The gifts of the Master are these: freedom, life, hope, new direction, transformation, and intimacy with God. If the cross was the end of the story, we would have no hope. But the cross isn’t the end. Jesus didn’t escape from death; he conquered it and opened the way to heaven for all who will dare to believe. The truth of this moment, if we let it sweep over us, is stunning. It means Jesus really is who he claimed to be, we are really as lost as he said we are, and he really is the only way for us to intimately and spiritually connect with God again.”
Steven James, Story

Dare to Believe

James Tissot, The Two Marys at the Tomb, Brooklyn Museum of Art
Notice their postures. Expressionless, really. Pensive. Grief-stricken.
Waiting. Watching. Wondering.

Dare to believe?

What I love most about Tissot’s painting, The Two Marys at the Tomb, is their posture. Doesn’t it seem they are leaning on one another? They seem to be waiting, watching, and wondering.

They had been with Jesus. Walked with him. Watched his mighty acts and his humble demeanor. They knew him and loved him deeply.

I believe author Steven James, who I had the privilege of meeting last year, really says it well:

The gifts of the Master are these: freedom, life, hope, new direction, transformation, and intimacy with God. If the cross was the end of the story, we would have no hope. But the cross isn’t the end. Jesus didn’t escape from death; he conquered it and opened the way to heaven for all who will dare to believe. The truth of this moment, if we let it sweep over us, is stunning. It means Jesus really is who he claimed to be, we are really as lost as he said we are, and he really is the only way for us to intimately and spiritually connect with God again.”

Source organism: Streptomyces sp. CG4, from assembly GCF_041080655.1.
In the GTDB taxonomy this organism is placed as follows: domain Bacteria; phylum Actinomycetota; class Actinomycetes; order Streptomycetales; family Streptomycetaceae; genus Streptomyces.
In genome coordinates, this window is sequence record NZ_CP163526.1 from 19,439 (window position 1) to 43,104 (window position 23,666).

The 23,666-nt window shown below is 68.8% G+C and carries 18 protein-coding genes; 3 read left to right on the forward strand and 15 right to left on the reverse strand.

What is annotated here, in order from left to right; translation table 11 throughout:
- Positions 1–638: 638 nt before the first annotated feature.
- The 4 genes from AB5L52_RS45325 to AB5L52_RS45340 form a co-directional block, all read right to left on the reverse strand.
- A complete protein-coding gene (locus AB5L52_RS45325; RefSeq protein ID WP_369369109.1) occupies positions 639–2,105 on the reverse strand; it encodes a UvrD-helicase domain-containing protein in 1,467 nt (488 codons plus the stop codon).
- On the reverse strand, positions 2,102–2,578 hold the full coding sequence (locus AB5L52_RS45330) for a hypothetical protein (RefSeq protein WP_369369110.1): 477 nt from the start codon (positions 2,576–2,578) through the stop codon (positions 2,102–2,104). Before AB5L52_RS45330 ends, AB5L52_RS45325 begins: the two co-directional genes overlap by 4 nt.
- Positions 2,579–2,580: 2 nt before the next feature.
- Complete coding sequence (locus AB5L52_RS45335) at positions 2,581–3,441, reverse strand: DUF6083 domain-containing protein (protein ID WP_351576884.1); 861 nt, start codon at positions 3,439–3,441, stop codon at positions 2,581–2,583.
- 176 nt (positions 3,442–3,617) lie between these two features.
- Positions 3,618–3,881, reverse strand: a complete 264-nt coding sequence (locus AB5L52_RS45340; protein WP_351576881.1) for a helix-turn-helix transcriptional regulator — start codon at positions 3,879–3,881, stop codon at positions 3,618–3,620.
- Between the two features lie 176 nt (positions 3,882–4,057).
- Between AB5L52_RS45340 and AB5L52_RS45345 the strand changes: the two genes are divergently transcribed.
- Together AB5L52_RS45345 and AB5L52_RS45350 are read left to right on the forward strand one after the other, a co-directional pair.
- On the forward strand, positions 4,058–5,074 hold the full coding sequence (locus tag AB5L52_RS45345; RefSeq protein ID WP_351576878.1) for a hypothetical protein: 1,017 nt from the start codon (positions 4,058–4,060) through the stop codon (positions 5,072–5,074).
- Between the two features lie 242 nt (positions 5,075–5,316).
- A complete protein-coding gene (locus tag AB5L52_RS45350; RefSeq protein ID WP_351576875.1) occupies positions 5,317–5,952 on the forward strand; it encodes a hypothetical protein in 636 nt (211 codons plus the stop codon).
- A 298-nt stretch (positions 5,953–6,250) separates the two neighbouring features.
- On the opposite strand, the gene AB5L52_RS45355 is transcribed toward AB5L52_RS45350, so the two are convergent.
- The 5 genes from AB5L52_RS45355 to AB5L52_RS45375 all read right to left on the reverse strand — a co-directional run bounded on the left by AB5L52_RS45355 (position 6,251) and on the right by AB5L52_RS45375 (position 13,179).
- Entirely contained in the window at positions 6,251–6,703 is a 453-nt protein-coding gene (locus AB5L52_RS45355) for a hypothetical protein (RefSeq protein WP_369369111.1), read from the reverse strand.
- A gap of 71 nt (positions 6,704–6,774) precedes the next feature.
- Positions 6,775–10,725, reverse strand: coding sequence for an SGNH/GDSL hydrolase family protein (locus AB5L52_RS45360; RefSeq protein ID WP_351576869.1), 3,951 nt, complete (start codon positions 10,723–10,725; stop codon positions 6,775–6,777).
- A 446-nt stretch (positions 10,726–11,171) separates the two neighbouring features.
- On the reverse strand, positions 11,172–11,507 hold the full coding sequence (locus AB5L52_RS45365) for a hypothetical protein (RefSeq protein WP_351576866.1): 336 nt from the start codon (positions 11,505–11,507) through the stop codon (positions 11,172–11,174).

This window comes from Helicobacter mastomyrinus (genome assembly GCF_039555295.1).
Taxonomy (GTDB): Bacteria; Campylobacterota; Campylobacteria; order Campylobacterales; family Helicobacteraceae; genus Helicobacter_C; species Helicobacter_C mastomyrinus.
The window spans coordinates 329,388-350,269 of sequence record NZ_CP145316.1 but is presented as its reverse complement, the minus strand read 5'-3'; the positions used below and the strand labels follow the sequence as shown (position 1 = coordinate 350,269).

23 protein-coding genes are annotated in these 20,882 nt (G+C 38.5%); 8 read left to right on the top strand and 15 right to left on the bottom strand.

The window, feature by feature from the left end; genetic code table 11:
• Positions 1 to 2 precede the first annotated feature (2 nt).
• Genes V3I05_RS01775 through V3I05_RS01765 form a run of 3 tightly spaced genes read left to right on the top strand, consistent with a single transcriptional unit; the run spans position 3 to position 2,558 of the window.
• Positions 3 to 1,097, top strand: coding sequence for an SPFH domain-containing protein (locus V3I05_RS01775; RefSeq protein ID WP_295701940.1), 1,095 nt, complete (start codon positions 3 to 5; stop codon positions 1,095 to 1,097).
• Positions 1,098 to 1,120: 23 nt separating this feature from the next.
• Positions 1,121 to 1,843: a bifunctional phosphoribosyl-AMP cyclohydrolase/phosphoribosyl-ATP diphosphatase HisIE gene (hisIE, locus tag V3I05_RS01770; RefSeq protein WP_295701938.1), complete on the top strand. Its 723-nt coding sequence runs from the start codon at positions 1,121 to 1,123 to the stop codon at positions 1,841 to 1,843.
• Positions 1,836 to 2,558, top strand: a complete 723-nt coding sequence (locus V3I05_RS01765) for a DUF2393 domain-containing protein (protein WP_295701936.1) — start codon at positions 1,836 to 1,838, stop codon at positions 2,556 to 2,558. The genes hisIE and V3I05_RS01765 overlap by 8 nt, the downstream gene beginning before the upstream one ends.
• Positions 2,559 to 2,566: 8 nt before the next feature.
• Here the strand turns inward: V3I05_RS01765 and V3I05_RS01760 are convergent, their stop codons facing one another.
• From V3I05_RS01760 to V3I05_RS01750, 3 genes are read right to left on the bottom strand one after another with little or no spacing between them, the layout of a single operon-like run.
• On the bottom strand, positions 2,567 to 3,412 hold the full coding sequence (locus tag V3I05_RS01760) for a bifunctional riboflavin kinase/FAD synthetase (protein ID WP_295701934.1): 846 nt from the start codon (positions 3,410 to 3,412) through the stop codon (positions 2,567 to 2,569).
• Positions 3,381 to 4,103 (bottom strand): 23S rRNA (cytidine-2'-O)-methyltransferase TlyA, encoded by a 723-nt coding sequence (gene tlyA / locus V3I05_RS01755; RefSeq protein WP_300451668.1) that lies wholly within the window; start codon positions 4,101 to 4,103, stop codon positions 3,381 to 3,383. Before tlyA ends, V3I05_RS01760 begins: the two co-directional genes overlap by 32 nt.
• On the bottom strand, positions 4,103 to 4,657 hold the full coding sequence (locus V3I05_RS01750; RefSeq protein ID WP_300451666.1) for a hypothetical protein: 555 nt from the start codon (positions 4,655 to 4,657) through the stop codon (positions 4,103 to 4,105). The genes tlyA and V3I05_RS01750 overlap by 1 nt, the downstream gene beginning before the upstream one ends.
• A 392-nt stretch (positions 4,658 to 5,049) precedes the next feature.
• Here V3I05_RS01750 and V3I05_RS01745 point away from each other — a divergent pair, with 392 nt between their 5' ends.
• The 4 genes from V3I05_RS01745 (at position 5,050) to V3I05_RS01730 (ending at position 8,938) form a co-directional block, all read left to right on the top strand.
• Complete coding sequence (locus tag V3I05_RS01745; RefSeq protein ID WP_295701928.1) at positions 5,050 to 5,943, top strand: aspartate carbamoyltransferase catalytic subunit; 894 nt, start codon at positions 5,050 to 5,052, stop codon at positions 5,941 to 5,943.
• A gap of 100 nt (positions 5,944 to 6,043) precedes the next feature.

With emphasis on, “He conquered it [death] and opened the way to heaven for all who will dare to believe.

Dare to Love?

I pray this week has been as beneficial for you as it has been for me.

Writing and thinking and looking at the gospels through art has enriched me on so many levels. My intention was to be mindful and reflective, and this week with you has been that. I’ve seen several of you around town and appreciate your kind words about our time together, via this blog.

Today, after time spent in our Sacred Space, Women of the Passion, I can’t get the vision of Mary Magdalene out of my head. Reading through John 20:1-18, we see she rises early (if she even went to bed), runs to the tomb to anoint Jesus’s body, finds he isn’t there, runs to tell the others, entertains angels, and then stays behind, weeping, after everyone else has gone home. It seems she can’t bear to leave.

Then, suddenly, she sees a man who asks her, “Why are you weeping?”

Thinking he is a gardener, she answers.

And then…he says her name, “Mary!”

Her spirit ears are opened and she realizes it is her Jesus.

Dare to Believe

James Tissot, Appearance to Mary Magdalene, Brooklyn Museum of Art

One Question.

Mary had experienced the radical forgiveness of Jesus.

The time she spent with Jesus changed her life.

She dared to believe in him and in his teaching and in his power.

Dare to Believe

Today, I both ask and challenge myself and you: Do we dare to believe like Mary believed? Unabashedly?

I’m leaning in and answering, “Yes!”

How about you? Mary shows us that Jesus can be trusted. He is faithful and true and oh so real. If you need to, lean on me. We are on this holy journey together.

Let us wait and watch and wonder…we are Easter people and Hallelujah is our song.